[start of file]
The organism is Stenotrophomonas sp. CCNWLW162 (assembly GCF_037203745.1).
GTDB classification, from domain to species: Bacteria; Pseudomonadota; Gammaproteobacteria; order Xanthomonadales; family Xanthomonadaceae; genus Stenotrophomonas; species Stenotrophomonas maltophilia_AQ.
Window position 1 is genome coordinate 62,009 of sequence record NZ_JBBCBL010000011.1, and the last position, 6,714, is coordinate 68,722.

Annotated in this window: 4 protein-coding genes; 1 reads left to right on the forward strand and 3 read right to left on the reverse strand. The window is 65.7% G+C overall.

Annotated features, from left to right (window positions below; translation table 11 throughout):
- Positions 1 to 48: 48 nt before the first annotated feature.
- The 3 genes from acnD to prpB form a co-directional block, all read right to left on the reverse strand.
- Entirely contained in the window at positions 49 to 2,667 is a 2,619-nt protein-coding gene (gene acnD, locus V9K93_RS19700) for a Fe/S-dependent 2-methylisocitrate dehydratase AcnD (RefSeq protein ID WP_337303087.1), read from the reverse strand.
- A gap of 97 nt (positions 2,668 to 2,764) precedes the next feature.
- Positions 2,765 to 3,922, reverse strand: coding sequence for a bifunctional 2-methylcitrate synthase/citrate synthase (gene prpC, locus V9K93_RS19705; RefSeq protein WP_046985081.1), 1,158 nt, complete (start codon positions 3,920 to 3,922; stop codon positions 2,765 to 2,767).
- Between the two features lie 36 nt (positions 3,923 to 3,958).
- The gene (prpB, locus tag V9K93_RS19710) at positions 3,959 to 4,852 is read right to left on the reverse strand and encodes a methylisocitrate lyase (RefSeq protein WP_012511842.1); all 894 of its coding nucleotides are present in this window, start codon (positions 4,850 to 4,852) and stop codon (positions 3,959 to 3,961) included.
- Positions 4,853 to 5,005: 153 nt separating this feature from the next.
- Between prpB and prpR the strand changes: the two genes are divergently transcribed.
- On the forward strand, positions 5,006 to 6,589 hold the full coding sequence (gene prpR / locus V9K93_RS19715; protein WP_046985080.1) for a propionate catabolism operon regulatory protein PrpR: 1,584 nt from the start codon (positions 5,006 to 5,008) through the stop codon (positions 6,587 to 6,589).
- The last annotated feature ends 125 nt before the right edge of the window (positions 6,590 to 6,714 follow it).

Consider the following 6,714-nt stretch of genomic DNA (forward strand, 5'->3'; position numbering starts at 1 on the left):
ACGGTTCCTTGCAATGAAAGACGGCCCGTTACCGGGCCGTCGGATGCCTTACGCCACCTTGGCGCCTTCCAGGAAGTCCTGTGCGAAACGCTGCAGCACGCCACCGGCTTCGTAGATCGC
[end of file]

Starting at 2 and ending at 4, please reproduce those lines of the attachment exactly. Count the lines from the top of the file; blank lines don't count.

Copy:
GTDB classification, from domain to species: Bacteria; Pseudomonadota; Gammaproteobacteria; order Xanthomonadales; family Xanthomonadaceae; genus Stenotrophomonas; species Stenotrophomonas maltophilia_AQ.
Window position 1 is genome coordinate 62,009 of sequence record NZ_JBBCBL010000011.1, and the last position, 6,714, is coordinate 68,722.

Annotated in this window: 4 protein-coding genes; 1 reads left to right on the forward strand and 3 read right to left on the reverse strand. The window is 65.7% G+C overall.